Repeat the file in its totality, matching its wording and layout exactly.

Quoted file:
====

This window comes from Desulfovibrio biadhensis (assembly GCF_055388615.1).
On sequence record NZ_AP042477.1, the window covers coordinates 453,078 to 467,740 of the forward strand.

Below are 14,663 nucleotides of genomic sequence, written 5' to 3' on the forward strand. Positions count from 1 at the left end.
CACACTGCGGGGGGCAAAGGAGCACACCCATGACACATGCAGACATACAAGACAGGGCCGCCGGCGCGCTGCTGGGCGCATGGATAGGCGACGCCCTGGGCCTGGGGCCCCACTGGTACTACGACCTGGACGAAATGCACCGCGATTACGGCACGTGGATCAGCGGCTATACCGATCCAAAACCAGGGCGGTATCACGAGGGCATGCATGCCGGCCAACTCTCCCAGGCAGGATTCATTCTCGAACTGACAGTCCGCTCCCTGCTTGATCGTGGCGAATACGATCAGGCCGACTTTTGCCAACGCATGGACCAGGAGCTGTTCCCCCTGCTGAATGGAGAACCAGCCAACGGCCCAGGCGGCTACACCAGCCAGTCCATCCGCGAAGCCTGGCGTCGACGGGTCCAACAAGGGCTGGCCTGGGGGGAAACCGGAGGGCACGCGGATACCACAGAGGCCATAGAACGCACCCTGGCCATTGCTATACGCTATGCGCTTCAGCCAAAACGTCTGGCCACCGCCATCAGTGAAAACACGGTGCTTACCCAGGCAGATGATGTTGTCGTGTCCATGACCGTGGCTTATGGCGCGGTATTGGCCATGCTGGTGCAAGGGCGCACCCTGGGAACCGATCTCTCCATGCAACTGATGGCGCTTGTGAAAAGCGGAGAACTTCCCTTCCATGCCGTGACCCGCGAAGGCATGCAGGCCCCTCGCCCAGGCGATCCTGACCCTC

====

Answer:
This window comes from Desulfovibrio biadhensis (assembly GCF_055388615.1).
On sequence record NZ_AP042477.1, the window covers coordinates 453,078 to 467,740 of the forward strand.

Below are 14,663 nucleotides of genomic sequence, written 5' to 3' on the forward strand. Positions count from 1 at the left end.
CACACTGCGGGGGGCAAAGGAGCACACCCATGACACATGCAGACATACAAGACAGGGCCGCCGGCGCGCTGCTGGGCGCATGGATAGGCGACGCCCTGGGCCTGGGGCCCCACTGGTACTACGACCTGGACGAAATGCACCGCGATTACGGCACGTGGATCAGCGGCTATACCGATCCAAAACCAGGGCGGTATCACGAGGGCATGCATGCCGGCCAACTCTCCCAGGCAGGATTCATTCTCGAACTGACAGTCCGCTCCCTGCTTGATCGTGGCGAATACGATCAGGCCGACTTTTGCCAACGCATGGACCAGGAGCTGTTCCCCCTGCTGAATGGAGAACCAGCCAACGGCCCAGGCGGCTACACCAGCCAGTCCATCCGCGAAGCCTGGCGTCGACGGGTCCAACAAGGGCTGGCCTGGGGGGAAACCGGAGGGCACGCGGATACCACAGAGGCCATAGAACGCACCCTGGCCATTGCTATACGCTATGCGCTTCAGCCAAAACGTCTGGCCACCGCCATCAGTGAAAACACGGTGCTTACCCAGGCAGATGATGTTGTCGTGTCCATGACCGTGGCTTATGGCGCGGTATTGGCCATGCTGGTGCAAGGGCGCACCCTGGGAACCGATCTCTCCATGCAACTGATGGCGCTTGTGAAAAGCGGAGAACTTCCCTTCCATGCCGTGACCCGCGAAGGCATGCAGGCCCCTCGCCCAGGCGATCCTGACCCTC